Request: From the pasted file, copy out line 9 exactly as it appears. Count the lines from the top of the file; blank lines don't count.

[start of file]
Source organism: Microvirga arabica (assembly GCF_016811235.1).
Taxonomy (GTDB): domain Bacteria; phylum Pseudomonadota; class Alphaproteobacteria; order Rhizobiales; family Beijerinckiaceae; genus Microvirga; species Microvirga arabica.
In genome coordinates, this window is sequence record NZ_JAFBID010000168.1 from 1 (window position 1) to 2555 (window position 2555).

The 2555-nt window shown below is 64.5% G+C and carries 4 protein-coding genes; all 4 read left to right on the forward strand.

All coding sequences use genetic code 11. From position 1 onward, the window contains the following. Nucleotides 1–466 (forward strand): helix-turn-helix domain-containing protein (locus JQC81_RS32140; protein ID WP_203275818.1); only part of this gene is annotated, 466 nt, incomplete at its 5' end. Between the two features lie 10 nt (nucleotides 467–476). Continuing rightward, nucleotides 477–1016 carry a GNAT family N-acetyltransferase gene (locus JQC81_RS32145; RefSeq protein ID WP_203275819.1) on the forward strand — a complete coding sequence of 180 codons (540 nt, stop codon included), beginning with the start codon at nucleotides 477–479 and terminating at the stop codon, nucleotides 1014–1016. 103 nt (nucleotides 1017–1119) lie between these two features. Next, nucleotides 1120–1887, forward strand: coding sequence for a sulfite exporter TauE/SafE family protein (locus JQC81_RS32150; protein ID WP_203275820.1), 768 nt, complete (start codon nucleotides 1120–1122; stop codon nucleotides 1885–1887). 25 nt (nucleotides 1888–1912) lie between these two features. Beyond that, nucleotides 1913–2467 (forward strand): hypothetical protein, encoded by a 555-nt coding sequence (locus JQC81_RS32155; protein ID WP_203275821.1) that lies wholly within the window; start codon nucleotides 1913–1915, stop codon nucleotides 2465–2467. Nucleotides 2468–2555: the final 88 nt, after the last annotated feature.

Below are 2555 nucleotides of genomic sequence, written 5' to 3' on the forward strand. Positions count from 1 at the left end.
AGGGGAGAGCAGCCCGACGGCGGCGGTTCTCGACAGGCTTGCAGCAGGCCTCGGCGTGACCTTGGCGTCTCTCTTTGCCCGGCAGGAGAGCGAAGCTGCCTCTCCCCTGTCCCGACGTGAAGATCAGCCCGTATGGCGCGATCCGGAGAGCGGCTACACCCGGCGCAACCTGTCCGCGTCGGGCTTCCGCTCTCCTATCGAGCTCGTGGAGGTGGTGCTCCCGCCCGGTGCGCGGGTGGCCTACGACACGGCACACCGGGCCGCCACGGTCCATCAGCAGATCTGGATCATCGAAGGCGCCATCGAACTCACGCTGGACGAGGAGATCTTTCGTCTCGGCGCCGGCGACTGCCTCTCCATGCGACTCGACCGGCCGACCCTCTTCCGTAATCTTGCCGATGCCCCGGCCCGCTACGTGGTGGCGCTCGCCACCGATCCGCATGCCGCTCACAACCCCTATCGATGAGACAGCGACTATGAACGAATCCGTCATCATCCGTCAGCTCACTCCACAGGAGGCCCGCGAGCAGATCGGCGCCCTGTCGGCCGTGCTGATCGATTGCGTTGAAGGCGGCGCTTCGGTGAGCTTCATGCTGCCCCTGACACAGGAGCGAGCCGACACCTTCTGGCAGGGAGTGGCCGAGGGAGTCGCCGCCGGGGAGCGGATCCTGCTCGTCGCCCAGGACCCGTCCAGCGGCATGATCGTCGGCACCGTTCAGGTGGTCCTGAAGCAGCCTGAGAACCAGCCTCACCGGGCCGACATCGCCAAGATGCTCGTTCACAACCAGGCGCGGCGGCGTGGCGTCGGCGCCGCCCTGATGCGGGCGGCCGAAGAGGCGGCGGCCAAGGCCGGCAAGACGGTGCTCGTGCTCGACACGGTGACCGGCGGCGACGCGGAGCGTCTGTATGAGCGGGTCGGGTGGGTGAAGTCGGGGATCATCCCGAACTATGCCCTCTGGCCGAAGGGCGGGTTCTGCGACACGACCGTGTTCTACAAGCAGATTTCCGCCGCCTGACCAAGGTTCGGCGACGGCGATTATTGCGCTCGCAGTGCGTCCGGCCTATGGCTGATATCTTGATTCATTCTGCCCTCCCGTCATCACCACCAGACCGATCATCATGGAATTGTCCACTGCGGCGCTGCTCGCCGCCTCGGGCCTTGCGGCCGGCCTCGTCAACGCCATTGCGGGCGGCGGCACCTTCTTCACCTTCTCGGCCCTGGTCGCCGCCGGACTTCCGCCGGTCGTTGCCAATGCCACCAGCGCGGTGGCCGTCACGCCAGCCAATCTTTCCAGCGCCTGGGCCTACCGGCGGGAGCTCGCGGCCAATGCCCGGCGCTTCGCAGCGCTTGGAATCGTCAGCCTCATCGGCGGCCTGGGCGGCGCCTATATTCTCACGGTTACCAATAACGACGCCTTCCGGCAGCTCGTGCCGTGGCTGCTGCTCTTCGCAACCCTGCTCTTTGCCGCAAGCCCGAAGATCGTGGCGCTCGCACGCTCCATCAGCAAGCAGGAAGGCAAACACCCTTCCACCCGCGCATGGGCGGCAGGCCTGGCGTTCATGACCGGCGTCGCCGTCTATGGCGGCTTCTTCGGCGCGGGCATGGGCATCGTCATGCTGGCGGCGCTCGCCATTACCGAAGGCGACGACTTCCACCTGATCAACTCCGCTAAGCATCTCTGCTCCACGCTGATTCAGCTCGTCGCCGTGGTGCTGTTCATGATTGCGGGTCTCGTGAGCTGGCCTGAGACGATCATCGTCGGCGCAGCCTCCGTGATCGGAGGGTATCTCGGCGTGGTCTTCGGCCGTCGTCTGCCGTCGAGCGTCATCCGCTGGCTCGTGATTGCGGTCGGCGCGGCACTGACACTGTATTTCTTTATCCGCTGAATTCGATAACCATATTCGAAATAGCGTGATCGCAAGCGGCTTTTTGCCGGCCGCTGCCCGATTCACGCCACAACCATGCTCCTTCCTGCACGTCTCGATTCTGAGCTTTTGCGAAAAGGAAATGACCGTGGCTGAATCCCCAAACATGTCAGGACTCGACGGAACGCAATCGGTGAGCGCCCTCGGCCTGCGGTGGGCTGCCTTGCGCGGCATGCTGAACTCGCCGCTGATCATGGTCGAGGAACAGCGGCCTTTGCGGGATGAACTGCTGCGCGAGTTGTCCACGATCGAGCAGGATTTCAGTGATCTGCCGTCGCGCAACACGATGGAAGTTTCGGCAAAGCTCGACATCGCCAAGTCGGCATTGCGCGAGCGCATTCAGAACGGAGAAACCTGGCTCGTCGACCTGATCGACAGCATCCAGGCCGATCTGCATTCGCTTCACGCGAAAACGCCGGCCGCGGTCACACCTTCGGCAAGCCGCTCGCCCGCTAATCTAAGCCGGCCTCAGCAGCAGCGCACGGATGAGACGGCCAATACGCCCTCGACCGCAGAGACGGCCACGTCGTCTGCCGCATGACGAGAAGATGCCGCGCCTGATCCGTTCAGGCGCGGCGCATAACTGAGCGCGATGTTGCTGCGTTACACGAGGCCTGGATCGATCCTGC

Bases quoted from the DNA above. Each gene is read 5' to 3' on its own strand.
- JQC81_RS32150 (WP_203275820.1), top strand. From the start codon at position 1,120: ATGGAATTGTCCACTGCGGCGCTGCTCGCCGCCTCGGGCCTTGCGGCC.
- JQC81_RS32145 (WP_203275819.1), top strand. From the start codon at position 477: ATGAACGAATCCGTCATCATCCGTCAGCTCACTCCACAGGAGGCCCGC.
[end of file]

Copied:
- JQC81_RS32150 (WP_203275820.1), top strand. From the start codon at position 1,120: ATGGAATTGTCCACTGCGGCGCTGCTCGCCGCCTCGGGCCTTGCGGCC.